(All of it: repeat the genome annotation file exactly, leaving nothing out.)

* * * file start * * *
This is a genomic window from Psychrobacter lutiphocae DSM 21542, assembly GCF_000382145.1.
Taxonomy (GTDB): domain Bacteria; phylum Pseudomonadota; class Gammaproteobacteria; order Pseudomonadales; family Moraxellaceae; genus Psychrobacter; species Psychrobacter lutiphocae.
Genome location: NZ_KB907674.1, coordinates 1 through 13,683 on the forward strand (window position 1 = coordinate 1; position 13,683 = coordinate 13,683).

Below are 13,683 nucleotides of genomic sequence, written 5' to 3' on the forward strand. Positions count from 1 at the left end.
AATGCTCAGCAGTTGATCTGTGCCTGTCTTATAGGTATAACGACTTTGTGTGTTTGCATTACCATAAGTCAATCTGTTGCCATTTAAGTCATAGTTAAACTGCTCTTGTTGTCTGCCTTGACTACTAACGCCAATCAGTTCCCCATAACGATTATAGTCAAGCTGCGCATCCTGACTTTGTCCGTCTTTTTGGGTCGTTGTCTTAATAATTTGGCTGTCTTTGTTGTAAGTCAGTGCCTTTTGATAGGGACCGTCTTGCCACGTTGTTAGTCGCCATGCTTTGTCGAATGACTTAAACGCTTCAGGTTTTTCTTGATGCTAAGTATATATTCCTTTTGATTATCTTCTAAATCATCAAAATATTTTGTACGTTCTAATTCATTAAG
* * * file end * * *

This is a genomic window from Psychrobacter lutiphocae DSM 21542, assembly GCF_000382145.1.
Taxonomy (GTDB): domain Bacteria; phylum Pseudomonadota; class Gammaproteobacteria; order Pseudomonadales; family Moraxellaceae; genus Psychrobacter; species Psychrobacter lutiphocae.
Genome location: NZ_KB907674.1, coordinates 1 through 13,683 on the forward strand (window position 1 = coordinate 1; position 13,683 = coordinate 13,683).

Below are 13,683 nucleotides of genomic sequence, written 5' to 3' on the forward strand. Positions count from 1 at the left end.
AATGCTCAGCAGTTGATCTGTGCCTGTCTTATAGGTATAACGACTTTGTGTGTTTGCATTACCATAAGTCAATCTGTTGCCATTTAAGTCATAGTTAAACTGCTCTTGTTGTCTGCCTTGACTACTAACGCCAATCAGTTCCCCATAACGATTATAGTCAAGCTGCGCATCCTGACTTTGTCCGTCTTTTTGGGTCGTTGTCTTAATAATTTGGCTGTCTTTGTTGTAAGTCAGTGCCTTTTGATAGGGACCGTCTTGCCACGTTGTTAGTCGCCATGCTTTGTCGAATGACTTAAACGCTTCAGGTTTTTCTTGATGCTAAGTATATATTCCTTTTGATTATCTTCTAAATCATCAAAATATTTTGTACGTTCTAATTCATTAAG